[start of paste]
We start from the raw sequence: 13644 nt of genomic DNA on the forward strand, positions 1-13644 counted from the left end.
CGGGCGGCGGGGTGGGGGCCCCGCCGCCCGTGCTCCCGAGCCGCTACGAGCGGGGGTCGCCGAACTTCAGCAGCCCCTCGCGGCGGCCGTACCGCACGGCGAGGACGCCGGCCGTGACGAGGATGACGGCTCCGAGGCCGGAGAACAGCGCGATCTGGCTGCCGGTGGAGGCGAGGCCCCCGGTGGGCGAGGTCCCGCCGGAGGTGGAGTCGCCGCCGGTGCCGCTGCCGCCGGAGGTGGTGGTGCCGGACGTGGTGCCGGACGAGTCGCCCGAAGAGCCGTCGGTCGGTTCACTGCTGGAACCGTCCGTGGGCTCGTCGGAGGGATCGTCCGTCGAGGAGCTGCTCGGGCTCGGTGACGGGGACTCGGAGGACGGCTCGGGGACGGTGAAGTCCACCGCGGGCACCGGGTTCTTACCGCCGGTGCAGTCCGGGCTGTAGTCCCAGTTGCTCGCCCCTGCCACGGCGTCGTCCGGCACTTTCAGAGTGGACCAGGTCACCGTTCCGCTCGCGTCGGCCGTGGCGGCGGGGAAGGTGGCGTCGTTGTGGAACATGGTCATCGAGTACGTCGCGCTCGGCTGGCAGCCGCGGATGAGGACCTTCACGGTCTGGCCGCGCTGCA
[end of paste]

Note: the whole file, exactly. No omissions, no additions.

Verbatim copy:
We start from the raw sequence: 13644 nt of genomic DNA on the forward strand, positions 1-13644 counted from the left end.
CGGGCGGCGGGGTGGGGGCCCCGCCGCCCGTGCTCCCGAGCCGCTACGAGCGGGGGTCGCCGAACTTCAGCAGCCCCTCGCGGCGGCCGTACCGCACGGCGAGGACGCCGGCCGTGACGAGGATGACGGCTCCGAGGCCGGAGAACAGCGCGATCTGGCTGCCGGTGGAGGCGAGGCCCCCGGTGGGCGAGGTCCCGCCGGAGGTGGAGTCGCCGCCGGTGCCGCTGCCGCCGGAGGTGGTGGTGCCGGACGTGGTGCCGGACGAGTCGCCCGAAGAGCCGTCGGTCGGTTCACTGCTGGAACCGTCCGTGGGCTCGTCGGAGGGATCGTCCGTCGAGGAGCTGCTCGGGCTCGGTGACGGGGACTCGGAGGACGGCTCGGGGACGGTGAAGTCCACCGCGGGCACCGGGTTCTTACCGCCGGTGCAGTCCGGGCTGTAGTCCCAGTTGCTCGCCCCTGCCACGGCGTCGTCCGGCACTTTCAGAGTGGACCAGGTCACCGTTCCGCTCGCGTCGGCCGTGGCGGCGGGGAAGGTGGCGTCGTTGTGGAACATGGTCATCGAGTACGTCGCGCTCGGCTGGCAGCCGCGGATGAGGACCTTCACGGTCTGGCCGCGCTGCA